Admissions officers assemble classes of medical students with different backgrounds and experiences who can contribute to their institutions’ service, leadership, and research goals. While schools’ local interests vary, they share a common goal: meeting the health needs of an increasingly diverse population. Despite the well-known benefits of diversity, the physician workforce does not yet reflect the nation’s diversity by socioeconomic status, race/ethnicity, or other background characteristics.
The authors reviewed the Medical College Admission Test (MCAT) scores and backgrounds of 2017 applicants, accepted applicants, and matriculants to U.S. MD-granting schools to explore avenues for increasing medical school class diversity. They found that schools that accepted more applicants with midrange MCAT scores had more diverse matriculating classes. Many schools admitting the most applicants with scores in the middle of the MCAT score scale were public, community-based, and primary care-focused institutions; those admitting the fewest of these applicants tended to be research-focused institutions and to report pressure to accept applicants with high MCAT scores to maintain or improve their national rankings.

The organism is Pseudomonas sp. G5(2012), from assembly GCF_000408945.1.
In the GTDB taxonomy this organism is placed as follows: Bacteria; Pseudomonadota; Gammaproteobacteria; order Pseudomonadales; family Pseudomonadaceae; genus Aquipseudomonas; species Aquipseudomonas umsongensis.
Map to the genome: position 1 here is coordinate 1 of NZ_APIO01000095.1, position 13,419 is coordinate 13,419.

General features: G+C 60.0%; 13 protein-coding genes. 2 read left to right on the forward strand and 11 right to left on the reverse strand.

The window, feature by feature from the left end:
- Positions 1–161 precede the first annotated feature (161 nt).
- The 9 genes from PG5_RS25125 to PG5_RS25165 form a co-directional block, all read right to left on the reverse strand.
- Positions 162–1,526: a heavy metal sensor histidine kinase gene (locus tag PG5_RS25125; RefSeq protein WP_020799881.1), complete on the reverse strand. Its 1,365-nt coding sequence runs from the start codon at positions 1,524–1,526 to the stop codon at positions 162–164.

The authors argue that reexamining the use of MCAT scores in admissions provides an opportunity to diversify the physician workforce. Despite evidence that most students with midrange MCAT scores succeed in medical school, there is a tendency to overlook these applicants in favor of those with higher scores. To improve the health of all, the authors call for admitting more students with midrange MCAT scores and studying the learning environments that enable students with a wide range of MCAT scores to thrive.